The diptych structure of the book was inspired by reading Enrique Vila-Matas’s Because She Never Asked (published in translation by New Directions), which begins with the story written for the conceptual artist Sophie Calle to live out—the second half involves the Vila-Matas narrator writing the story. Vila-Matas is so ludic and conceptual and in love with literature and probably one of the writers that inspires me the most for the past two books (Drifts and the Guibert study). And Sophie Calle as well—the concept of a noirish or speculative essay like The Address Book—and in To Write As If Already Dead I think through Calle’s relationship with Hervé Guibert and how they fictionalized each other in their works. The photobooks of Moyra Davey, the relationship of her essays and diaristic works to her images, are incredibly important to me, like Burn the Diaries and Les Goddesses. Anne Carson, especially her talks and pieces collected in Float and her Short Talks. Bernhard and Sebald.
Of course, I should say the writing of Hervé Guibert, and that’s the right answer—the book in general was catalyzed by him, thinking through his whole project, the diary, the later illness works, his relationship to speed, to tone, to writing friendships. There’s also really interesting writing that’s channeling Guibert now—from Moyra Davey’s work, to Andrew Durbin’s novel Skyland, that Nightboat published.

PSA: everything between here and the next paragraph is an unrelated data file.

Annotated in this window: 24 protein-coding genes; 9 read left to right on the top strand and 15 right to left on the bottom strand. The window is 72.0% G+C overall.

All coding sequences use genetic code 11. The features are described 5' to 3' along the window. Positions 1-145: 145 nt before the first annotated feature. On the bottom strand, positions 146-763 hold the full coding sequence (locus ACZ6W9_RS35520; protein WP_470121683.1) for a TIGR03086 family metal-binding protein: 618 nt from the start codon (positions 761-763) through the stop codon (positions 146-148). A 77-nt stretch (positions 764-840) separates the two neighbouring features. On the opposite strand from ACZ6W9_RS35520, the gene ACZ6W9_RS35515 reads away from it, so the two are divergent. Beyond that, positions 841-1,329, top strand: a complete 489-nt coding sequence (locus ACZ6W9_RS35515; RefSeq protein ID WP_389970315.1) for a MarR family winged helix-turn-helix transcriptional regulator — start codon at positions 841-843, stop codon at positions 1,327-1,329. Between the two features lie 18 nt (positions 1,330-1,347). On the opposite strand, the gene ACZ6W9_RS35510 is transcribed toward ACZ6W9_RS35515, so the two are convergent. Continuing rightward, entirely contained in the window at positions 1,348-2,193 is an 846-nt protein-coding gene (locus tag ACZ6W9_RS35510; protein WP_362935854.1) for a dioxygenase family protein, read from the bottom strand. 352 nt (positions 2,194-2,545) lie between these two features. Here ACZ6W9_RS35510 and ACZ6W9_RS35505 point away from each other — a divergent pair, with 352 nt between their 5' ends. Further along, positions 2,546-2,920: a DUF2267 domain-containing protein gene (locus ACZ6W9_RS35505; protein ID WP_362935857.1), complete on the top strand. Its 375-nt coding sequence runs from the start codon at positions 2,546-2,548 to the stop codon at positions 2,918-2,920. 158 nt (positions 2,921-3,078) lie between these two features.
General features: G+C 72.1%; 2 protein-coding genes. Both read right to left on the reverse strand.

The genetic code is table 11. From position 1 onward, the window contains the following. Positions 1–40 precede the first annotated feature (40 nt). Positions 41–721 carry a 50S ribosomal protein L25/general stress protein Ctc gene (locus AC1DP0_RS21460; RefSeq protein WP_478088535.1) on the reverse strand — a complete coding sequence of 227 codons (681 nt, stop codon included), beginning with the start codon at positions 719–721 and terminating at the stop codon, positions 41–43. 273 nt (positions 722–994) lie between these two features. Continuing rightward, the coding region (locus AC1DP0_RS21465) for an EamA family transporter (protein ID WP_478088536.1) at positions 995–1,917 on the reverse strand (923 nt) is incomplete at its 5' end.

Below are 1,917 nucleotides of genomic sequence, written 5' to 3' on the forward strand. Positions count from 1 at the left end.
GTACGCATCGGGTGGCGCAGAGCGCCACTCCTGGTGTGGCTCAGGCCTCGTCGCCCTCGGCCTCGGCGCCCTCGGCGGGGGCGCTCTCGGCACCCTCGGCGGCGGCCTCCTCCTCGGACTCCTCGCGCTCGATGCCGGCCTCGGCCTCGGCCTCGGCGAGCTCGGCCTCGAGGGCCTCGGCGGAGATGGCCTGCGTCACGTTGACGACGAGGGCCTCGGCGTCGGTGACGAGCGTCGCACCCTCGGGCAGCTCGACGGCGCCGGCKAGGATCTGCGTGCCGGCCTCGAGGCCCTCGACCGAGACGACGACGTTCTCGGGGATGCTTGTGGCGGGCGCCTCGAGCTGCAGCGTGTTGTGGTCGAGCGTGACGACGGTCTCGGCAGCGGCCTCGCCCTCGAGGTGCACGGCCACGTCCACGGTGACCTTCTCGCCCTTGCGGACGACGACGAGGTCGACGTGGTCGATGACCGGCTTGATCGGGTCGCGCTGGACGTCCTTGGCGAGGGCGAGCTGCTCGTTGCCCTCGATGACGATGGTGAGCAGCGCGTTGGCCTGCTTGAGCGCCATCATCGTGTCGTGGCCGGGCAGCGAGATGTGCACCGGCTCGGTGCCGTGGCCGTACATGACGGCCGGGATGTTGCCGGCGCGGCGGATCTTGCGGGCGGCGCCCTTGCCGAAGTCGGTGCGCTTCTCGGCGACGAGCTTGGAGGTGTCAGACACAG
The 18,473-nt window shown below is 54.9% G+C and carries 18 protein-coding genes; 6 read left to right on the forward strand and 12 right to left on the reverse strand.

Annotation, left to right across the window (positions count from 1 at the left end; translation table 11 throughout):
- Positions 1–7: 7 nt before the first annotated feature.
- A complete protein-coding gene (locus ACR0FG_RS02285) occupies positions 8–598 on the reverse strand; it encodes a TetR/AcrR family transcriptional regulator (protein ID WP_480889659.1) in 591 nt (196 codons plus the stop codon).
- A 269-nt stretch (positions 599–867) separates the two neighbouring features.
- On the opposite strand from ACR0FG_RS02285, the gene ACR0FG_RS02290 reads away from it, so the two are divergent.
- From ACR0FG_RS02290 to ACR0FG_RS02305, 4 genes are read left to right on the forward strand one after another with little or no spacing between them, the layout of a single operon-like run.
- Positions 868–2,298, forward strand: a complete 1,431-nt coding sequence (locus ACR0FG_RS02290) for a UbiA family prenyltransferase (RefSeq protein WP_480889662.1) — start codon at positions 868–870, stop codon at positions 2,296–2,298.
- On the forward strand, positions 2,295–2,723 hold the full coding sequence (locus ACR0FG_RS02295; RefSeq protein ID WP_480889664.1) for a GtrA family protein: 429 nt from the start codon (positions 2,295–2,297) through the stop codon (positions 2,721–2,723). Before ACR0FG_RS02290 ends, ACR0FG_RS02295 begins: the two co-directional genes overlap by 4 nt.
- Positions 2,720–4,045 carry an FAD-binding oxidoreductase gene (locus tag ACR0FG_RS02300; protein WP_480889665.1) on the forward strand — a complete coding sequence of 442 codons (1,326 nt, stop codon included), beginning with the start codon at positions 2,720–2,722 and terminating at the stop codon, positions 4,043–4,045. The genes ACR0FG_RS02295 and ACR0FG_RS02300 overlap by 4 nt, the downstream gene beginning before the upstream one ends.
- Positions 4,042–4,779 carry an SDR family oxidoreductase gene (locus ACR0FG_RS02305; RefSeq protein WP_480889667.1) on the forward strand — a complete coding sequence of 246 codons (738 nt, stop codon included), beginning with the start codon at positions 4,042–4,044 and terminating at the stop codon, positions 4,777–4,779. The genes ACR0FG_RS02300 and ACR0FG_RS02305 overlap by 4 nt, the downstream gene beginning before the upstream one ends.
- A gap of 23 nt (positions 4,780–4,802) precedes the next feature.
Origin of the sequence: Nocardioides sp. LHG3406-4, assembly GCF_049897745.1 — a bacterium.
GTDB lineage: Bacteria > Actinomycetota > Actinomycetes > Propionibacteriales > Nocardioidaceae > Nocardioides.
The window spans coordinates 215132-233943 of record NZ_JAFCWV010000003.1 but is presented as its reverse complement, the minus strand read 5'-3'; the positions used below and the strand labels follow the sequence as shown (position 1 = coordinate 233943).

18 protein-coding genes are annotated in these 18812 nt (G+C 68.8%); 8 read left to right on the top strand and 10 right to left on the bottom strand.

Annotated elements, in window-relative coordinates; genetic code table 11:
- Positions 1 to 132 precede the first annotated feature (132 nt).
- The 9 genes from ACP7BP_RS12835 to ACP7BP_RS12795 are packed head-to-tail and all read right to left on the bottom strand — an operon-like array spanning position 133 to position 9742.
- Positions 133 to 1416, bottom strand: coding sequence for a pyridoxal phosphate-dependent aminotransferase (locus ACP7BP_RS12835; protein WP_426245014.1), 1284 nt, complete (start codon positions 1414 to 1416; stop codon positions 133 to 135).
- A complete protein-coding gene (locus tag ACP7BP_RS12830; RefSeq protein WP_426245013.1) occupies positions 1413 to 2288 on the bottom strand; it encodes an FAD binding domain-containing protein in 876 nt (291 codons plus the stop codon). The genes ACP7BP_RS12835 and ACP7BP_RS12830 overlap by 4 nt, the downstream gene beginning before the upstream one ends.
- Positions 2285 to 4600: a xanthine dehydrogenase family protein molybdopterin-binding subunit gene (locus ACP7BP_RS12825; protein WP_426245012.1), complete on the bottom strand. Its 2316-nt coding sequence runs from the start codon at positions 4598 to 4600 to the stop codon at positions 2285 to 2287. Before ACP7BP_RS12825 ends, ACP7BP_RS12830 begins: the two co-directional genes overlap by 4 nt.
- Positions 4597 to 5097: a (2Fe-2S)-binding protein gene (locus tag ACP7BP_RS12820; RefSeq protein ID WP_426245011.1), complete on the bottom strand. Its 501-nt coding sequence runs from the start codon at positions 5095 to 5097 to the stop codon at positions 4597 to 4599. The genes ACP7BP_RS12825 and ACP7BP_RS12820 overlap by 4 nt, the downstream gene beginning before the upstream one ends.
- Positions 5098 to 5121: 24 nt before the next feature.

So much of the first half of To Write As If Already Dead is a love letter to the community I formed online now a decade ago and whose writing I always feel in conversation with—my friends who are writers are often my favorite writers, and doing such tender and vital work, especially T. Fleischmann, who I’m delighted to be in conversation with at City Lights. I love them and their work and we have spoken to each other about Guibert for a while. Others like Sofia Samatar, and Danielle Dutton, who also runs Dorothy, a publishing project.
The book is dedicated to Bhanu Kapil, who I first met online a decade ago as we each wrote these unruly notebook projects on our blogs, and so much of the study feels like continuing the conversation we’ve been having the past few years, about how to write and survive under capitalism, on caretaking vs art. I think Bhanu is one of the most important and thrillingly playful and exciting writers alive.
If you opened a bookstore, where would it be located, what would it be called, and what would your bestseller be?
I think it would be on Cortelyou Road in Ditmas Park, as we don’t have a bookstore here. It would be called Finger and Thumb – when my partner John Vincler and I always spoke about having a bookstore that’s what we wanted to call it, it’s from Beckett and seems to gesture to the eroticism of actual print. I’m imagining we would sell artists’ books and chapbooks (like Sarah McCarry’s Guillotine series), art presses, presses like Semiotext(e) and Dorothy and Two Lines and Fitzcarraldo and Nightboat and New Directions and Transit Books. I think that our bestseller would be Saidiya Hartman’s Wayward Lives, Beautiful Experiments: Intimate Histories of Riotous Black Girls, Troublesome Women and Queer Radicals, because it’s the book we often refer to amongst each other and urge on others to read, especially those interested in taking care in writing from research and archives, of what the archives have neglected, and the imaginative possibility of resurrecting the lives of others.